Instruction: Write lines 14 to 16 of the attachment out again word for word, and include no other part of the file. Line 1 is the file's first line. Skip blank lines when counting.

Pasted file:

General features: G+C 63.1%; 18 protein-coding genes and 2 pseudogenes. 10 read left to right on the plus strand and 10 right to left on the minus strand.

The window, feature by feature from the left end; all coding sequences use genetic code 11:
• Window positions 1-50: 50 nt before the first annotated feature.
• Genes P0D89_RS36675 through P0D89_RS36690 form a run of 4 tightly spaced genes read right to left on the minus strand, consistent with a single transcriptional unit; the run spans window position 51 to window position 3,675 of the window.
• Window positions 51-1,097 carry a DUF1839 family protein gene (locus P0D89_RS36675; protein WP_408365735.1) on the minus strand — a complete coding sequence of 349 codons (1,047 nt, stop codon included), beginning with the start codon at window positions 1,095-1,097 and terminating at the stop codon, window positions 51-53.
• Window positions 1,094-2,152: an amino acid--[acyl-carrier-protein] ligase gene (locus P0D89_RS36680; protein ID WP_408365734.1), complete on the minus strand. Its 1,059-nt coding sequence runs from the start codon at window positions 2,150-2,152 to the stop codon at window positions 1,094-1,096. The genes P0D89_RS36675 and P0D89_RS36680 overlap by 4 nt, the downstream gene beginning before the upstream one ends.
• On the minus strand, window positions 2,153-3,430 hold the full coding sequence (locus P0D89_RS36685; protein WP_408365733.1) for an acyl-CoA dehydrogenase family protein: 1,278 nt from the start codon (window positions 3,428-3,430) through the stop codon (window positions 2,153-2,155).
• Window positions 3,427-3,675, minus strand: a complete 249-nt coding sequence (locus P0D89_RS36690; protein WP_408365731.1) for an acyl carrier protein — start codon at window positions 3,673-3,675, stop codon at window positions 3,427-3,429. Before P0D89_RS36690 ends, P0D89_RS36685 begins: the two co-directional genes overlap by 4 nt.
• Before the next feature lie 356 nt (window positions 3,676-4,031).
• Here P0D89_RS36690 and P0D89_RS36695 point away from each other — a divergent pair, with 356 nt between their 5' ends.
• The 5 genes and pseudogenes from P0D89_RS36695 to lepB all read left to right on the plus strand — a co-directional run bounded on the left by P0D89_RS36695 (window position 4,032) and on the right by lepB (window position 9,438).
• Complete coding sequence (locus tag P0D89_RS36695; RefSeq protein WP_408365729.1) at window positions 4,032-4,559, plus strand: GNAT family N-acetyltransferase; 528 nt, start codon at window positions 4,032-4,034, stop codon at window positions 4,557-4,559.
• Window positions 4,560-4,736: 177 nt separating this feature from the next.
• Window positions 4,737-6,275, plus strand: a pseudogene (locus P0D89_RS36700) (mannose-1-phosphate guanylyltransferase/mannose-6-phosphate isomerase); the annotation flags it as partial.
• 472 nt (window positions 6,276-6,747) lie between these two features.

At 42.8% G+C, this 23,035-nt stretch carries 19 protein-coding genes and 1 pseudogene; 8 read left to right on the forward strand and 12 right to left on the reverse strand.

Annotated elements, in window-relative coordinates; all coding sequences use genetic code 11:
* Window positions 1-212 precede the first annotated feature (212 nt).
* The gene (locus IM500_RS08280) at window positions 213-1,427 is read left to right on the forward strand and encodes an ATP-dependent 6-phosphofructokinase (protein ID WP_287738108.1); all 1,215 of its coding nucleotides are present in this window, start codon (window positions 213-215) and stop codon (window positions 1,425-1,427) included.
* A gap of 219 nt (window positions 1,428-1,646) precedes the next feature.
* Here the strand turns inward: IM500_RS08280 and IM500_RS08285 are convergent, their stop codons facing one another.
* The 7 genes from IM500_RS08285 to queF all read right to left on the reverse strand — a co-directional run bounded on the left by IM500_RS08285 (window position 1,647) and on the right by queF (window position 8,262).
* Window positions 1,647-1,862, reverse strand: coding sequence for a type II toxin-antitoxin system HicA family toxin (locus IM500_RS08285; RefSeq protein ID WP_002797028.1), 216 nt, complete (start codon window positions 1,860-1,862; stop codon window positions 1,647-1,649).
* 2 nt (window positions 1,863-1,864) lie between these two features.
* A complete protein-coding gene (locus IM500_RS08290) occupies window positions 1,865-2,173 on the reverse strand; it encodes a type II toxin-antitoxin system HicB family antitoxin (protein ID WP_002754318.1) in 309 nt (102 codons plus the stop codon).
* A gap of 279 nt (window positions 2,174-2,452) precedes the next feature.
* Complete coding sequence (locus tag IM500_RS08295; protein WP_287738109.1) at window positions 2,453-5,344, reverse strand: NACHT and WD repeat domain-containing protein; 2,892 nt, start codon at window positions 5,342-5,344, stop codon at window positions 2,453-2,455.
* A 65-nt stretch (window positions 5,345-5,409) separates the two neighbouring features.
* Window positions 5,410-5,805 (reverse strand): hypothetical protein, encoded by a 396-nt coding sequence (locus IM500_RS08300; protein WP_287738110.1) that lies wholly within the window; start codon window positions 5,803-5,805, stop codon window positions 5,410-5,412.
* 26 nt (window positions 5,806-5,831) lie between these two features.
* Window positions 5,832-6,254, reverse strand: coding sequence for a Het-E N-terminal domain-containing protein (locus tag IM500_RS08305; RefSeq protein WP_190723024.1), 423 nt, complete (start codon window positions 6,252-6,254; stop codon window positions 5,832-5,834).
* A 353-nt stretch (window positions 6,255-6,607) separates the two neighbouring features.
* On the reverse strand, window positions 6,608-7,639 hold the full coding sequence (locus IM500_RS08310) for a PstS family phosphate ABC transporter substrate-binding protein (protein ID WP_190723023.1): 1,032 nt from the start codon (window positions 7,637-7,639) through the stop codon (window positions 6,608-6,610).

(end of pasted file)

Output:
• Window positions 4,737-6,275, plus strand: a pseudogene (locus P0D89_RS36700) (mannose-1-phosphate guanylyltransferase/mannose-6-phosphate isomerase); the annotation flags it as partial.
• 472 nt (window positions 6,276-6,747) lie between these two features.

At 42.8% G+C, this 23,035-nt stretch carries 19 protein-coding genes and 1 pseudogene; 8 read left to right on the forward strand and 12 right to left on the reverse strand.